ASP.NET 4.0 Roadmap

Take a walk through the 4.0 landscape from ASP.NET and learn how you can get involved in shaping ASP.NET future. This talk focuses on the next release of ASP.NET including Web Forms and MVC. Do you love web forms? See how you can taking control of your control IDs, learn about better ViewState managment in GridView and ListView, and get more control over the CSS markup of ASP.NET server controls. See how Dynamic Data makes building you data-driven apps easy. If you’re interested in AJAX, we show you further advancements in client rendering and binding. If you’re considering MVC, we look at the feature set and understand how to create applications with this technology.


Via Dot Net TV

Professional ASP.NET 2.0 XML

Product Description

  • The foundation for most Web services, XML can also be used with ASP.NET to display data from an infinite variety of sources in a Web site
  • After covering the basics, the book explores the many ways that XML documents can be created, transformed, and transmitted to other systems using ASP.NET 2.0
  • Two major case studies address issues such as reading and writing XML data, XML data validation, transforming XML Data with XSLT, SQL Server XML integration, XML support in ADO.NET, and XML Web Services


An Overview of HTTP Handlers

An HTTP handler is a process that runs on server to response to a particular type of request. HTTP handlers can be referred to as endpoint also. A typical example of HTTP handlers is when page handler which is used by engine to process the request that come for .aspx files.

Built In HTTP Handlers in

Handler Description Page Handler (*.aspx) A default page handler for all pages.
Web Service handler(*.mspx) The default HTTP handler for Web service pages created as .asmx files in ASP.NET.

Generic Web handler (*.ashx)

The default HTTP handler for all Web handlers that do not have a UI and that include the @ WebHandler directive.

Trace handler (trace.axd)

A handler that displays current page trace information. For details, see How to: View ASP.NET Trace Information with the Trace Viewer.


How to Create A Custom HTTP Handler

To create a custom HTTP Handler you need to implement either IHttpHandler or IHttpAsyncHandler for synchronous and asynchronous handlers. Both these interfaces expose two methods called IsReusable and ProcessRequest. ProcessRequest method is the place where you write code for handling request of your custom handler. The IsReusable property specifies whether the IHttpHandlerFactory object (the object that actually calls the appropriate handler) can put the handler in a pool and reuse it to increase performance. If the handler cannot be pooled, the factory must create a new instance of the handler every time that the handler is needed.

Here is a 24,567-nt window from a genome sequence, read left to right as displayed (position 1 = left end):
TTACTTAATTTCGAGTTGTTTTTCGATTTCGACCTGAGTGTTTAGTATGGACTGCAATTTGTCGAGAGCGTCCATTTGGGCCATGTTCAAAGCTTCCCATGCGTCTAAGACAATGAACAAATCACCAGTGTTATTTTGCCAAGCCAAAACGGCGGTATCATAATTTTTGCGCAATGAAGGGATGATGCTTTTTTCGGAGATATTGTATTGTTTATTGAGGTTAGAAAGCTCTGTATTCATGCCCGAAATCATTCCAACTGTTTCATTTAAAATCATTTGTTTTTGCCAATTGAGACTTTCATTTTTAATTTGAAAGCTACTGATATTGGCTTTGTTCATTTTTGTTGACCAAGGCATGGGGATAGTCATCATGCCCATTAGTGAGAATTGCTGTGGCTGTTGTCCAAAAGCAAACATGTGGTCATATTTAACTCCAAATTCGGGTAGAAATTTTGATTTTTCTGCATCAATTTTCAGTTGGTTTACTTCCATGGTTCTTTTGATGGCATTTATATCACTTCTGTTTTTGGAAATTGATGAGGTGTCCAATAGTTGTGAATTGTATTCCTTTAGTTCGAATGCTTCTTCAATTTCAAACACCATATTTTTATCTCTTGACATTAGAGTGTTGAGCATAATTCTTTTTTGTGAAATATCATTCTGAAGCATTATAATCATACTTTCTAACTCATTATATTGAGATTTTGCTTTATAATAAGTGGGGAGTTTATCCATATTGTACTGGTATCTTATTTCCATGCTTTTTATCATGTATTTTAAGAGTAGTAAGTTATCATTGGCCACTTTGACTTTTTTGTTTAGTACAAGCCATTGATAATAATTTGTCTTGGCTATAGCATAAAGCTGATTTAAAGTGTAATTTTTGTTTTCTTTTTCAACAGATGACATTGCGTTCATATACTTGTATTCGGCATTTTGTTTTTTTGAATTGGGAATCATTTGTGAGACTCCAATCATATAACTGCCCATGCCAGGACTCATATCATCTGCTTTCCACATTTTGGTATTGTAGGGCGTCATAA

Public Class CustomHand
    Implements IHttpHandler

    Public ReadOnly Property IsReusable() As Boolean Implements System.Web.IHttpHandler.IsReusable

        End Get
    End Property

    Public Sub ProcessRequest(ByVal context As System.Web.HttpContext) Implements System.Web.IHttpHandler.ProcessRequest

    End Sub
End Class

Mapping File Extension in IIS

By Default IIS is going to respond to file extension that is for custom handler. If you created a new file extension for HTTP Handler then you have to explicitly register the file extension in IIS and have to add a mapping entry in web.config file for your custom handler.

ASP.Net Exception Handling-Part I

.Net languages support structured exception handling means when ever an exception occurs .Net framework creates an exception object, this exception object represents complete information about the exception. You can catch this exception object using the try catch block code if your application failed to catch the exception then you see a error page like this

Exception Handling

Structured Exception Handling Features

  • Exceptions are objects means each exception wrapped with significant amount of useful information about exception instead of just plain text explaining the exception message or cause of exception. These exception objects also support an InnerException property that allows you to wrap a generic error over the more specific error that caused it. You can even create and throw your own exception objects.
  • Exception can be caught based on their type means you can catch specific type of exception following code show an example of this
    IO.File.Open("F:\testfile.text", IO.FileMode.Open)

Catch ex As IO.FileNotFoundException